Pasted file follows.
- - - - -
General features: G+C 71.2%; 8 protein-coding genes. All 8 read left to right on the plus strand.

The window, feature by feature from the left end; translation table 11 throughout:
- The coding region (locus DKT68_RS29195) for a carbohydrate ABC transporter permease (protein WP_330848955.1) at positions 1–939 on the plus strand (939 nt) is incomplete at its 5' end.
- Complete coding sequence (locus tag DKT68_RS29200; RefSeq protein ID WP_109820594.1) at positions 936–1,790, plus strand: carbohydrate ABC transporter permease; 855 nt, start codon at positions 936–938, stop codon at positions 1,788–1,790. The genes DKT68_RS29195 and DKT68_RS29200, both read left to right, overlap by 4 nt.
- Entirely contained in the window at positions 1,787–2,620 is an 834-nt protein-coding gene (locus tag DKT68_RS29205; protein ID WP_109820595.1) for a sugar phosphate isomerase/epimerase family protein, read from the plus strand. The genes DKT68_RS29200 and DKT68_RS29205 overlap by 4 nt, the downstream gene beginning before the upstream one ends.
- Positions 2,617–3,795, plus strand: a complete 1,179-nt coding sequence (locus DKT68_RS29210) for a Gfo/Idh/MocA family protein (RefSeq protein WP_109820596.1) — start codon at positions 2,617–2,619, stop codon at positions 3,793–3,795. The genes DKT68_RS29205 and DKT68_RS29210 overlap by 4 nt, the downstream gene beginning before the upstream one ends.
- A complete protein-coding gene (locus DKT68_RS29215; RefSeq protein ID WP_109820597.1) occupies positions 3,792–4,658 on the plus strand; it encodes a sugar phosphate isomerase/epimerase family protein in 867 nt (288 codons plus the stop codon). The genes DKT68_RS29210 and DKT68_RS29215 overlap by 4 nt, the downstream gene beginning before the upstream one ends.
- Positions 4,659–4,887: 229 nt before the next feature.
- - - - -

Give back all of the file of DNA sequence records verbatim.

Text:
General features: G+C 71.2%; 8 protein-coding genes. All 8 read left to right on the plus strand.

The window, feature by feature from the left end; translation table 11 throughout:
- The coding region (locus DKT68_RS29195) for a carbohydrate ABC transporter permease (protein WP_330848955.1) at positions 1–939 on the plus strand (939 nt) is incomplete at its 5' end.
- Complete coding sequence (locus tag DKT68_RS29200; RefSeq protein ID WP_109820594.1) at positions 936–1,790, plus strand: carbohydrate ABC transporter permease; 855 nt, start codon at positions 936–938, stop codon at positions 1,788–1,790. The genes DKT68_RS29195 and DKT68_RS29200, both read left to right, overlap by 4 nt.
- Entirely contained in the window at positions 1,787–2,620 is an 834-nt protein-coding gene (locus tag DKT68_RS29205; protein ID WP_109820595.1) for a sugar phosphate isomerase/epimerase family protein, read from the plus strand. The genes DKT68_RS29200 and DKT68_RS29205 overlap by 4 nt, the downstream gene beginning before the upstream one ends.
- Positions 2,617–3,795, plus strand: a complete 1,179-nt coding sequence (locus DKT68_RS29210) for a Gfo/Idh/MocA family protein (RefSeq protein WP_109820596.1) — start codon at positions 2,617–2,619, stop codon at positions 3,793–3,795. The genes DKT68_RS29205 and DKT68_RS29210 overlap by 4 nt, the downstream gene beginning before the upstream one ends.
- A complete protein-coding gene (locus DKT68_RS29215; RefSeq protein ID WP_109820597.1) occupies positions 3,792–4,658 on the plus strand; it encodes a sugar phosphate isomerase/epimerase family protein in 867 nt (288 codons plus the stop codon). The genes DKT68_RS29210 and DKT68_RS29215 overlap by 4 nt, the downstream gene beginning before the upstream one ends.
- Positions 4,659–4,887: 229 nt before the next feature.